However it quickly became apparent that this wasn't the best way to deploy Exchange web services, as end users were entering the same address internally as they were externally. Split DNS was the answer there http://semb.ee/splitdns

Following the changes to the guidelines for issuing certificates, the changes to Exchange, including setup of a split DNS system is almost mandatory.
I have instructions on how to do that on my main web site at http://semb.ee/hostnames 

Going Forwards

With this change, you can now get away with just two host names on an SSL certificate for full client support:
- host.example.com
- autodiscover.example.com
With our own certificates coming with five "names" available by default, and unlimited server licence, this means you can use the other slots to secure additional services. Once the certificate has been installed on the Exchange server, export it and then import the certificate in to other servers that need it - along side the required intermediate certificate. 
If your DNS provider supports SRV records, then you can even use a standard single name SSL certificate. However mobile devices in particular seem to have some problems with the SRV autodiscover method, so if you are going to deploy mobile devices, stick with a UC (Unified Communications) type certificate. One of the cheapest sources for those is our own site CertificatesforExchange.com http://semb.ee/certs

If you have a certificate with internal names that expires after 1st October 2016, then you should get it rekeyed with the internal names removed, so the certificate is not revoked. 

What else is changing?

From April 2015, the maximum period a certificate can be issued for is being reduced to 39 months. This is to ensure that the names on certificates are checked frequently that they still belong to the original purchaser.

SHA-1 certificates are being phased out very quickly and in 2017 Microsoft will stop trusting them. However a lot of browsers will start showing warning messages on these kinds of certificates in 2016. Therefore to protect yourself, ensure that you are requesting SHA-2 certificates and have replaced any SHA-1 certificates by the end of 2015.

Action Points

What should you do about your own SSL certificates?

  1. Check whether they are SHA-1 or SHA-2. 
    To do that, browse to the SSL site, then open the SSL certificate. Click on the Details tab and then look for Signature Hash Algorithm. It should NOT say SHA1.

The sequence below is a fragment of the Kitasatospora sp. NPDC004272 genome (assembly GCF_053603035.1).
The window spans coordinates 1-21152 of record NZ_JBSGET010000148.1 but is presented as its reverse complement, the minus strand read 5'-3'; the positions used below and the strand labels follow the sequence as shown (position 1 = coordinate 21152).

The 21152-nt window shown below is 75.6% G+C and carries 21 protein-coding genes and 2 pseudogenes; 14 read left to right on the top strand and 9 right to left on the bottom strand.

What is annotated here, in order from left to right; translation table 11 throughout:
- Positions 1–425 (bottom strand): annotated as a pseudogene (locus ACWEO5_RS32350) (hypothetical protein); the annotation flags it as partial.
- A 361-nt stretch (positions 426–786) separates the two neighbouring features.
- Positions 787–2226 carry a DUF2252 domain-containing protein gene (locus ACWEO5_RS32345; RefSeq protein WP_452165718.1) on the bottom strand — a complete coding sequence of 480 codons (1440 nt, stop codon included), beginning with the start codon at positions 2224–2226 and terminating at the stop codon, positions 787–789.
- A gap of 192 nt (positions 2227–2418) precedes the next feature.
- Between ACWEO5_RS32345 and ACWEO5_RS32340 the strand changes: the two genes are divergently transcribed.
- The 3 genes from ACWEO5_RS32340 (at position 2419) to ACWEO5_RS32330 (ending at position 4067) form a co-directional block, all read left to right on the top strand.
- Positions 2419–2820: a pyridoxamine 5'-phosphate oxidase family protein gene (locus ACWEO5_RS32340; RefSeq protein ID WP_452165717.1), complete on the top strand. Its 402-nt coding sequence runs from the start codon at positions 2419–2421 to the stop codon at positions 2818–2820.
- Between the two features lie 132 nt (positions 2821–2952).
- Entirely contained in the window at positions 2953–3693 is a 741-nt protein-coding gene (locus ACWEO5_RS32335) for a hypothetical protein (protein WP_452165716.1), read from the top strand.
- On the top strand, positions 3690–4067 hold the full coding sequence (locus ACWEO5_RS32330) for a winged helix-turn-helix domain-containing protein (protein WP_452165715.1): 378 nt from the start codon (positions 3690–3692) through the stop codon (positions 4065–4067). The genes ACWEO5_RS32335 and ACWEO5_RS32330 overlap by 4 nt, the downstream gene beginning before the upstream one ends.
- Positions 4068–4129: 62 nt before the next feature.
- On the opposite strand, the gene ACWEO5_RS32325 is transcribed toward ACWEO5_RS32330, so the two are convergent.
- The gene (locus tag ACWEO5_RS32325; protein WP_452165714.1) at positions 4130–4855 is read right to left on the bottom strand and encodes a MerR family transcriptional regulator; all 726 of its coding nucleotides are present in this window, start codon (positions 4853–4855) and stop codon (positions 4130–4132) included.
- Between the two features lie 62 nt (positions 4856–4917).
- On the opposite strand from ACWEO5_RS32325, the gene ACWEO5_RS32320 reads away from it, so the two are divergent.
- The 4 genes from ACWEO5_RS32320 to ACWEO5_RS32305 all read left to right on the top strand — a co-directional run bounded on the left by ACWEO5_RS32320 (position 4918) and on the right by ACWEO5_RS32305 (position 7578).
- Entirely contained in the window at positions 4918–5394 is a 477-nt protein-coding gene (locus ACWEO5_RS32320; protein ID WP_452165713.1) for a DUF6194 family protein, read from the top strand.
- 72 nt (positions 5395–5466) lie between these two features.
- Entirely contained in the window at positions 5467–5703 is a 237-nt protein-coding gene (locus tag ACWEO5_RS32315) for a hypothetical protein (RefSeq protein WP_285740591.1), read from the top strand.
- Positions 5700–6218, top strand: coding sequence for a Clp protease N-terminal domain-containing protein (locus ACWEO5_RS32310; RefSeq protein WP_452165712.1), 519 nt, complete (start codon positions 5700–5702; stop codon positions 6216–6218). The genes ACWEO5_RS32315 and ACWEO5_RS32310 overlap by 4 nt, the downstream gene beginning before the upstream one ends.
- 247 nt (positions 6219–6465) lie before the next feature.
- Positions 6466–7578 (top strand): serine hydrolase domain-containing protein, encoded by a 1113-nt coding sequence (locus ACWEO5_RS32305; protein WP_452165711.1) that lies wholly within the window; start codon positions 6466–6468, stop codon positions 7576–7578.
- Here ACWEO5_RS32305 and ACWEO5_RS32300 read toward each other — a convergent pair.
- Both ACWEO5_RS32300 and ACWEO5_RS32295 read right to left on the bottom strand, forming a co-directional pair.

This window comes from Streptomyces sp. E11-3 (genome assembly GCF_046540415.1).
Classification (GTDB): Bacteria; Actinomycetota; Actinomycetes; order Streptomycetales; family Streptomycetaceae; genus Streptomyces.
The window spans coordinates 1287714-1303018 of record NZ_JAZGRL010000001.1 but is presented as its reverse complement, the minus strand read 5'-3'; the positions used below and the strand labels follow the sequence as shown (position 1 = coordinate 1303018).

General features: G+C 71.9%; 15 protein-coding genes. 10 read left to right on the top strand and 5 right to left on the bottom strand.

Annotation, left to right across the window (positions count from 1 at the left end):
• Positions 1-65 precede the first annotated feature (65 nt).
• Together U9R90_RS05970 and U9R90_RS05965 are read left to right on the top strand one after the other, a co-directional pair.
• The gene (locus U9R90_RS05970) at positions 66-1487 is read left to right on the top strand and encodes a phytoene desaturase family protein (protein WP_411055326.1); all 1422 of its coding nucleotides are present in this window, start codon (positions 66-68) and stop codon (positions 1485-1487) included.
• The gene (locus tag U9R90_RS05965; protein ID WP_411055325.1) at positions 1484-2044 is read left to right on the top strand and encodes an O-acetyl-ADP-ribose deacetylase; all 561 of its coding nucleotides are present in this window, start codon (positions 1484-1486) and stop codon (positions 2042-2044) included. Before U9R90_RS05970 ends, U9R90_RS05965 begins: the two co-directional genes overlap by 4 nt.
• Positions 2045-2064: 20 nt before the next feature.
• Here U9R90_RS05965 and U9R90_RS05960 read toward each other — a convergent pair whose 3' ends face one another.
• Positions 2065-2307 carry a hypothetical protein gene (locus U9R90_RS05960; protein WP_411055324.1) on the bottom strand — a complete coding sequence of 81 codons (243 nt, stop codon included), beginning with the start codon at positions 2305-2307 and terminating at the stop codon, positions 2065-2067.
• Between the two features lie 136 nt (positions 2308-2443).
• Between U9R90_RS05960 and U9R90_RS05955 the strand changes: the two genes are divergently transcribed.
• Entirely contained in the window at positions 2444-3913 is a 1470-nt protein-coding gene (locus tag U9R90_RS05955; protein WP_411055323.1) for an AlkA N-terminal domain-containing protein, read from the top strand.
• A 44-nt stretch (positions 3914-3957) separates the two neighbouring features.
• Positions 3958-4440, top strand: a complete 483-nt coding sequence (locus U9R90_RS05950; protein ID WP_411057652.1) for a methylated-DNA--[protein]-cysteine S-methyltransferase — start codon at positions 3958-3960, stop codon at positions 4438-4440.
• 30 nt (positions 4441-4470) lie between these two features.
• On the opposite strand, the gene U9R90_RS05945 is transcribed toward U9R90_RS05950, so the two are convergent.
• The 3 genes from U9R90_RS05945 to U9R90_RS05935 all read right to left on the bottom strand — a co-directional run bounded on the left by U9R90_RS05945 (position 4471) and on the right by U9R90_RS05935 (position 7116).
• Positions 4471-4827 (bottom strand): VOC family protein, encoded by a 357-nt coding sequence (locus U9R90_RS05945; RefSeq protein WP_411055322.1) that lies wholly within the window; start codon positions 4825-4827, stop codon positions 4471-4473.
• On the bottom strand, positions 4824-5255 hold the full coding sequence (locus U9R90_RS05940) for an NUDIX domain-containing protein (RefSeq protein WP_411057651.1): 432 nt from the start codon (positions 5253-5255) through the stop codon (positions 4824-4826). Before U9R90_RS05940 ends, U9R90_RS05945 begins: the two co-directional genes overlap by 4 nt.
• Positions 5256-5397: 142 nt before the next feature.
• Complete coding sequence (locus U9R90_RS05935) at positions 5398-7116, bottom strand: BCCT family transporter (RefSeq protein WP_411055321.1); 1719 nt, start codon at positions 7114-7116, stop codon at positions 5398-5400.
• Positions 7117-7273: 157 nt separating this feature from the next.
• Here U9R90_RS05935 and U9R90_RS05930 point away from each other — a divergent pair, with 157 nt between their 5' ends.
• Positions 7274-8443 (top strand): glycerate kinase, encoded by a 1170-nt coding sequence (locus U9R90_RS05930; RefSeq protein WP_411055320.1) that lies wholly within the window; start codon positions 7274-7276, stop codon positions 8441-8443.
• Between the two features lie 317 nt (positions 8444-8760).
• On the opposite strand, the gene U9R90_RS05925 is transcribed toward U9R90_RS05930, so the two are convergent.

Do not confuse with Thumbprint Algorithm, which will always say SHA1, no matter the type of the certificate.
    If they are SHA1, then get them rekeyed to SHA-2. If your provider doesn't allow that, then change provider. http://semb.ee/certs

  2. Check your server configuration and start to move everything over to use the same host name internally and externally. This is easily done by setting up a split DNS system, then changing the Exchange configuration. If your certificate still contains the internal names they will continue to work until you change the SSL certificate, providing a time to educate the end users about the names to use. 
Remember if you replace a certificate before it has expired, revoke the old one. This will often happen automatically when you get a certificate rekeyed, but it does no harm to do that yourself anyway. 

Exchange 2010 Service Pack 2 End of Life

17. April 2014 10:45 by Simon Butler in Exchange 2010, MS Exchange Server

Completely forgot to mention last week that as well as Exchange 2003 going end of life, so did Exchange 2010 Service Pack 2. Therefore to continue to receive updates and support for Exchange 2010, you need to be on Exchange 2010 Service Pack 3. 

This follows Exchange 2010 RTM going end of life in October 2011 and Service Pack one in January 2013.

You can see the full list of Microsoft Exchange end of support dates on the Microsoft Lifecycle web site. http://semb.ee/enddates

Farewell Exchange 2003

8. April 2014 14:55 by Simon Butler in Exchange 2003, MS Exchange Server

Today is the day that support for Windows XP ends, but it is also the end of another product that was much loved in its day and even now is still in widespread use, and that is Exchange 2003.